Nhlanhla’s Tribute.

It is because of those that came before us that we can, and if anything we are recipients of the rewards generated from the trailblazing efforts of our predecessors…

“I have always been a lover of MamBusi Mhlongo. I was first introduced to her music by my uncle who used to do martial arts [at the time]. I loved singing, so I told him this one time that I want to do music and he was like okay. Then he got me USB sticks uploaded with MamBusi Mhlongo’s music and he would say this is the kind of music you should listen to. So I would sit in my father’s car and just listen to her sound. Even now, as a grown up I [still] feel that my sound is more related to MamBusi’s style of doing music and writing her own music.”

Thembisa born vocalist, Nhlanhla Dube has ventured into a production ode to one of South Africa’s finest, Busi Mhlongo, a industry predecessor who has lied ground and made leeway for artist’s such as Nhlanha. The music production is titled  Isikhumbuzo- A Tribute to Busi Mhlongo and is directed by Meshack Mavuso Magabane..

“I have done a big production by Meshack Mavuso [before], on Shaka Zulu. I didn’t know then what he was dealing with [on production] because we are different characters, until now that I am the one dealing with people and things on the production side. It’s quite interesting because most the people [on the production] are people that I have close relationships with but of course, I also have people I did not know before. So it is always a challenge, you just need to understand that you are working with different energies and different personalities and be able to read how they respond to things so that you know how to tweak where necessary. But more than anything these are artists so we are in the same space so we know that this is our safe space, we explore, and we do things.”

The production is currently running as of Thursday the 29th of March up to the Sunday the 2nd of April at the South African State Theatre as part of their 2022/23 instalment of the Incubator Programme.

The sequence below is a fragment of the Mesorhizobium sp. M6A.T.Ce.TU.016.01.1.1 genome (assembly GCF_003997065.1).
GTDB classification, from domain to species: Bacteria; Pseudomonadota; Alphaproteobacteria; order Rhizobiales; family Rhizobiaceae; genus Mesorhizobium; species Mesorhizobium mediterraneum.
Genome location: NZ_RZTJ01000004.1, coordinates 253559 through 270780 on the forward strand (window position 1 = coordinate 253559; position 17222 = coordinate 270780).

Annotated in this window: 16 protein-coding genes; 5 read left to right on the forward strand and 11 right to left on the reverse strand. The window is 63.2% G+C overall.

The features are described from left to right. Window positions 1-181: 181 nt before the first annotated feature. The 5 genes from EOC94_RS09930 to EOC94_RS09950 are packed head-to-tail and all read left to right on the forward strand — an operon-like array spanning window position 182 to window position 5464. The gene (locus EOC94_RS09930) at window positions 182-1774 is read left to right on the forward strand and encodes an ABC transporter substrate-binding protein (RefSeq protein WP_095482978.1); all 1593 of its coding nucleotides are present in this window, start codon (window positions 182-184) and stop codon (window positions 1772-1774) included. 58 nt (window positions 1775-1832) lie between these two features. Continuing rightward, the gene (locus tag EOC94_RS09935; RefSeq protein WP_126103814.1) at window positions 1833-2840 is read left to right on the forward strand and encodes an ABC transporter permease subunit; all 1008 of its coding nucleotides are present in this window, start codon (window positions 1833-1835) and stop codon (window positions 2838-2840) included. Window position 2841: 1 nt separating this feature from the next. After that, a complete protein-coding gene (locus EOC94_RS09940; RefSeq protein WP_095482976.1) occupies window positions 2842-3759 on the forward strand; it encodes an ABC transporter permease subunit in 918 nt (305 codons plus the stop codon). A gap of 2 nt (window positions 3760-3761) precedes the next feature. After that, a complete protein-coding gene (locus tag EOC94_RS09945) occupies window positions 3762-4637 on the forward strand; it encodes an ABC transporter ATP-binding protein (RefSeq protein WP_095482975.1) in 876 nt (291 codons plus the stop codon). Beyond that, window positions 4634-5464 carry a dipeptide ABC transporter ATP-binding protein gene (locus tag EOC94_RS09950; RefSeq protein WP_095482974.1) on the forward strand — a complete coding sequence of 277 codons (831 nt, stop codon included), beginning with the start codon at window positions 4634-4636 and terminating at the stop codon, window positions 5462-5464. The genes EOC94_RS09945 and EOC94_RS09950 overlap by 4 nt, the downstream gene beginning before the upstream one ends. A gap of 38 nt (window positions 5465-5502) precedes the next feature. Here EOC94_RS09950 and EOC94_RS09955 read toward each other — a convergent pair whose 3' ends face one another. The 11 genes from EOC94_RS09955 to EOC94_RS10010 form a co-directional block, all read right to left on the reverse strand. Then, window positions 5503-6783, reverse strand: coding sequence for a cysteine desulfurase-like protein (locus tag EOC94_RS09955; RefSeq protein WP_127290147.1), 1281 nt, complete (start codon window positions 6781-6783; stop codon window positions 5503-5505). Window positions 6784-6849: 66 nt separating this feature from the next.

“I am taking a lot [from MamBusi’s story and music]. Young people can also learn that ‘home is home’ from her journey. In the sense that she was able to take her music internationally but she still stayed as MamBusi Mhlongo, the authenticity, you know. Be authentic to yourself, be truthful to yourself. I have read her bio and I have read that she tried doing jazz music and she was nominated for the Grammy’s which is awesome but still she came home. This is home and she was more celebrated here at home because people felt she was actually someone who made us feel so confident about our culture, about who we are and the way she sings and how she carried and embodied that. For me that’s what really stood out, be true to yourself, authenticity, and celebrating who you are most importantly.”

If the first night of the show is anything to go by, you expect an exceptional and spiritual offering that evokes hope and is nothing short of being a life changing experience. You can get tickets to the remaining show nights right, here.

“It is a challenge [trying to pay ode to MamBusi and not necessarily imitating her] to be quite honest. I had to bring myself in, instead of trying to be her. Someone else could just say, ‘Ah, you trying too hard’ but I think more than anything the only thing that can bring me closer to her is when I understand what actually drove her to do the music which [in this case] was her spirituality which is quite deep. I’m not saying I understand that, but she just seemed to understand how black people lived their lives, and how they should just practice their own cultures.”

The production is said to recognize MamBusi for her political influence, storytelling, feminism, and for fighting racism and tribalism…

“More than anything the reason I am celebrating her today is because she always made me feel like home because she’s always talked about issues in relation to us. She’s a mother to many, especially to the people who have loved and followed her music. She spoke much about life, social illnesses, gender based violence, how to unite as a people. So for me because I have never had gold in my hands I feel like I cannot sing about gold but the only thing I have right now is through her teachings when I listen to her songs. One of my favorite songs is Yise Wabant’a Bami, where she talks about the father being absent  because those are mostly issues that we come across in society. So it really touches my soul. It’s part of the show, I had to rearrange the songs so that it feels closer to me.

Nhlanhla Dube is an exciting prospect and paying ode in such manner is clear indication of her worldly view and raising star.

“…My goodness, I don’t like spilling beans. I’ve been learning so far that, ‘Nhlanhla stop announcing things before they happen’ cause [at times] I get so excited. But one thing I am sure about [that is upcoming] is just the body of work – I am going to release a body of work, my own music, perhaps an EP. I also have great features coming along, there’s a song where there’s Mr Brown, Akon and Somba – it’s more of AmaPiano but with Umbaxanga blends. When we were recording the song they were like, ‘this is what we are looking for, we don’t want you to try other stuff, we want you to be as authentic as you possibly can’. I also have other shows in August that I was casted for including some here at the South African State Theatre.”

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